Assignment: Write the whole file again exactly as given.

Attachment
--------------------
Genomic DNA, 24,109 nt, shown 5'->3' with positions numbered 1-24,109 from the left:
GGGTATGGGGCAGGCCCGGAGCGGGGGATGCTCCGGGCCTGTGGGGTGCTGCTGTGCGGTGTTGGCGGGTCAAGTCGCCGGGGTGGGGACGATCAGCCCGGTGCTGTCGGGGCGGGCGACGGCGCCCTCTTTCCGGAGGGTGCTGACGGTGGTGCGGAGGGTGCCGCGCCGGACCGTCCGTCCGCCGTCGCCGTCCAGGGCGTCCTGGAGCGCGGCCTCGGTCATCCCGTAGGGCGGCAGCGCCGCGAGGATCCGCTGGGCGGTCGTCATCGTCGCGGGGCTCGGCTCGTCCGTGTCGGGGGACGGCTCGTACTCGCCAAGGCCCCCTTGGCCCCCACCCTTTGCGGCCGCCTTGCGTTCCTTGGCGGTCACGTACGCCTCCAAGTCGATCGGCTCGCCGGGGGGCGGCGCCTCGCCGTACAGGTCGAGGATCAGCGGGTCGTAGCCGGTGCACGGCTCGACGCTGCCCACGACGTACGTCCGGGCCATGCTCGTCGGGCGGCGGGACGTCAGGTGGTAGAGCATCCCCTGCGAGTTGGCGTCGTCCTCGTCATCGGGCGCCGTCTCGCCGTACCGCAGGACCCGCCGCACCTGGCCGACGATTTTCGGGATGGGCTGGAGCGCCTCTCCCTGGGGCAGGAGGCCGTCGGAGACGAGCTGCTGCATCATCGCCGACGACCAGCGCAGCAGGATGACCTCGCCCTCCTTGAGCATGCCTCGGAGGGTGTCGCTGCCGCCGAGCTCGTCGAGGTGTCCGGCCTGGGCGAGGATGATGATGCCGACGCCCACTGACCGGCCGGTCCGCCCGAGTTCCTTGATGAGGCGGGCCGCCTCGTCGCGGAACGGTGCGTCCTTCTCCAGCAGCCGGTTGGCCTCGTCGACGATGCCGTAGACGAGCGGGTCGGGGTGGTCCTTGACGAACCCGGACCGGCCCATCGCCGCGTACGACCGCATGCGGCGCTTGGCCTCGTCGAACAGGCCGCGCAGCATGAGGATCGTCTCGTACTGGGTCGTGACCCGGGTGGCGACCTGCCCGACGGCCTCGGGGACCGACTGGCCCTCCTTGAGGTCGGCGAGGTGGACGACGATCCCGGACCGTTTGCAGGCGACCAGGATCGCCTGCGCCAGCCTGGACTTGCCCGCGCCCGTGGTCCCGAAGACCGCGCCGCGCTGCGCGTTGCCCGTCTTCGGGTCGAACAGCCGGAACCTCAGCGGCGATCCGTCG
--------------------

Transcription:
Genomic DNA, 24,109 nt, shown 5'->3' with positions numbered 1-24,109 from the left:
GGGTATGGGGCAGGCCCGGAGCGGGGGATGCTCCGGGCCTGTGGGGTGCTGCTGTGCGGTGTTGGCGGGTCAAGTCGCCGGGGTGGGGACGATCAGCCCGGTGCTGTCGGGGCGGGCGACGGCGCCCTCTTTCCGGAGGGTGCTGACGGTGGTGCGGAGGGTGCCGCGCCGGACCGTCCGTCCGCCGTCGCCGTCCAGGGCGTCCTGGAGCGCGGCCTCGGTCATCCCGTAGGGCGGCAGCGCCGCGAGGATCCGCTGGGCGGTCGTCATCGTCGCGGGGCTCGGCTCGTCCGTGTCGGGGGACGGCTCGTACTCGCCAAGGCCCCCTTGGCCCCCACCCTTTGCGGCCGCCTTGCGTTCCTTGGCGGTCACGTACGCCTCCAAGTCGATCGGCTCGCCGGGGGGCGGCGCCTCGCCGTACAGGTCGAGGATCAGCGGGTCGTAGCCGGTGCACGGCTCGACGCTGCCCACGACGTACGTCCGGGCCATGCTCGTCGGGCGGCGGGACGTCAGGTGGTAGAGCATCCCCTGCGAGTTGGCGTCGTCCTCGTCATCGGGCGCCGTCTCGCCGTACCGCAGGACCCGCCGCACCTGGCCGACGATTTTCGGGATGGGCTGGAGCGCCTCTCCCTGGGGCAGGAGGCCGTCGGAGACGAGCTGCTGCATCATCGCCGACGACCAGCGCAGCAGGATGACCTCGCCCTCCTTGAGCATGCCTCGGAGGGTGTCGCTGCCGCCGAGCTCGTCGAGGTGTCCGGCCTGGGCGAGGATGATGATGCCGACGCCCACTGACCGGCCGGTCCGCCCGAGTTCCTTGATGAGGCGGGCCGCCTCGTCGCGGAACGGTGCGTCCTTCTCCAGCAGCCGGTTGGCCTCGTCGACGATGCCGTAGACGAGCGGGTCGGGGTGGTCCTTGACGAACCCGGACCGGCCCATCGCCGCGTACGACCGCATGCGGCGCTTGGCCTCGTCGAACAGGCCGCGCAGCATGAGGATCGTCTCGTACTGGGTCGTGACCCGGGTGGCGACCTGCCCGACGGCCTCGGGGACCGACTGGCCCTCCTTGAGGTCGGCGAGGTGGACGACGATCCCGGACCGTTTGCAGGCGACCAGGATCGCCTGCGCCAGCCTGGACTTGCCCGCGCCCGTGGTCCCGAAGACCGCGCCGCGCTGCGCGTTGCCCGTCTTCGGGTCGAACAGCCGGAACCTCAGCGGCGATCCGTCG